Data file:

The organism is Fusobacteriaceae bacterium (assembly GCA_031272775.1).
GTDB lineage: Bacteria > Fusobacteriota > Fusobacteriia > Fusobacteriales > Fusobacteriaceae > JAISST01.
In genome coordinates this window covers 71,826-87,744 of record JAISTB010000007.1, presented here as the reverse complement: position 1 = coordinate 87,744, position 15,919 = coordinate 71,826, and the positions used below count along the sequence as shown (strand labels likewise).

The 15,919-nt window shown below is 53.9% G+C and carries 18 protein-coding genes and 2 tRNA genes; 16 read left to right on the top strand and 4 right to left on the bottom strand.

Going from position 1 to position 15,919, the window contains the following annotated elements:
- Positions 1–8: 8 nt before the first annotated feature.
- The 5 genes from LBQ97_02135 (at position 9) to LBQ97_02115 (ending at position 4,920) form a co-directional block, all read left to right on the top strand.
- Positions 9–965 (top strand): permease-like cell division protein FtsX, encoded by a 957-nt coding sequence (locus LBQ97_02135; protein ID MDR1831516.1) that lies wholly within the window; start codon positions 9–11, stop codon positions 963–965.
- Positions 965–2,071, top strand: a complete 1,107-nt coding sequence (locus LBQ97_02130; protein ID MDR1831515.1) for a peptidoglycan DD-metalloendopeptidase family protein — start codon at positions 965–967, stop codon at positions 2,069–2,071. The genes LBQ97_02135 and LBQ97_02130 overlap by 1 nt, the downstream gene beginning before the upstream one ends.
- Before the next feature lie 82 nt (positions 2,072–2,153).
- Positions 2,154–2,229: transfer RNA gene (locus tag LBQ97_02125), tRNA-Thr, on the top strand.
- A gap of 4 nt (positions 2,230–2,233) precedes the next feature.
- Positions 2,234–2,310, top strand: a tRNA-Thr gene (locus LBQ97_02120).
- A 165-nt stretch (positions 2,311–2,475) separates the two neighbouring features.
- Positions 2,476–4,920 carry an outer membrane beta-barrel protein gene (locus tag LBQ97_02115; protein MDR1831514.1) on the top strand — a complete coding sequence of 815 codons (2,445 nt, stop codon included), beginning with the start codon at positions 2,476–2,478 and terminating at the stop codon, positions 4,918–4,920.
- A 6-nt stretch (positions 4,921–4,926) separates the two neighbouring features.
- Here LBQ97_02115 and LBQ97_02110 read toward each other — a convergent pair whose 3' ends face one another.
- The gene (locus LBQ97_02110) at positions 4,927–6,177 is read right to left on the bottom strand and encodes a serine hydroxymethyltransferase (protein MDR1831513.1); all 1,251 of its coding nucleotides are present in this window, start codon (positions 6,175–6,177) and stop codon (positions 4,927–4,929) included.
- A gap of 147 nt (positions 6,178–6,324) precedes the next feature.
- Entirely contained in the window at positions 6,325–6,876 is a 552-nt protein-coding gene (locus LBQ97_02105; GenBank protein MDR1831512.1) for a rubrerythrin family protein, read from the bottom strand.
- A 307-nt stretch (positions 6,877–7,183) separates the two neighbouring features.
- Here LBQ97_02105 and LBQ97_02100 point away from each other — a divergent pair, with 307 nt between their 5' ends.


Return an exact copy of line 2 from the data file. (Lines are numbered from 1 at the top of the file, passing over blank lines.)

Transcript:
GTDB lineage: Bacteria > Fusobacteriota > Fusobacteriia > Fusobacteriales > Fusobacteriaceae > JAISST01.